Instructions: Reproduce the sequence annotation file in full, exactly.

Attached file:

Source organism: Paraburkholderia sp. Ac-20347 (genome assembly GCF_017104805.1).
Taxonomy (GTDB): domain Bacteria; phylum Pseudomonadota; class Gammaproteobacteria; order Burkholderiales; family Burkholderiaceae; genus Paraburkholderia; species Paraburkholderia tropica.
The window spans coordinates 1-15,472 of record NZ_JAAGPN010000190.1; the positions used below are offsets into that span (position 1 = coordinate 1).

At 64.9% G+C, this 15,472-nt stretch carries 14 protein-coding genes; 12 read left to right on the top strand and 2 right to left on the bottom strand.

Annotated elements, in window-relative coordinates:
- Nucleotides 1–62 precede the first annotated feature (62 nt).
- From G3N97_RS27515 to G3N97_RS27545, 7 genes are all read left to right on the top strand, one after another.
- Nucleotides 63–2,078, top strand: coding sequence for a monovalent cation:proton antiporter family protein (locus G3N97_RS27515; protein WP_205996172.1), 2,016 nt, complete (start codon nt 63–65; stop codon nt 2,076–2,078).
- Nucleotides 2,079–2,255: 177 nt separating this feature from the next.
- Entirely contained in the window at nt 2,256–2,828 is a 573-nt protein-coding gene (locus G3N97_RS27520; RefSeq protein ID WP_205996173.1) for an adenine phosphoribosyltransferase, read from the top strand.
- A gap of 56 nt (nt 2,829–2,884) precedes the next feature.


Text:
Source organism: Paraburkholderia sp. Ac-20347 (genome assembly GCF_017104805.1).
Taxonomy (GTDB): domain Bacteria; phylum Pseudomonadota; class Gammaproteobacteria; order Burkholderiales; family Burkholderiaceae; genus Paraburkholderia; species Paraburkholderia tropica.
The window spans coordinates 1-15,472 of record NZ_JAAGPN010000190.1; the positions used below are offsets into that span (position 1 = coordinate 1).

At 64.9% G+C, this 15,472-nt stretch carries 14 protein-coding genes; 12 read left to right on the top strand and 2 right to left on the bottom strand.

Annotated elements, in window-relative coordinates:
- Nucleotides 1–62 precede the first annotated feature (62 nt).
- From G3N97_RS27515 to G3N97_RS27545, 7 genes are all read left to right on the top strand, one after another.
- Nucleotides 63–2,078, top strand: coding sequence for a monovalent cation:proton antiporter family protein (locus G3N97_RS27515; protein WP_205996172.1), 2,016 nt, complete (start codon nt 63–65; stop codon nt 2,076–2,078).
- Nucleotides 2,079–2,255: 177 nt separating this feature from the next.
- Entirely contained in the window at nt 2,256–2,828 is a 573-nt protein-coding gene (locus G3N97_RS27520; RefSeq protein ID WP_205996173.1) for an adenine phosphoribosyltransferase, read from the top strand.
- A gap of 56 nt (nt 2,829–2,884) precedes the next feature.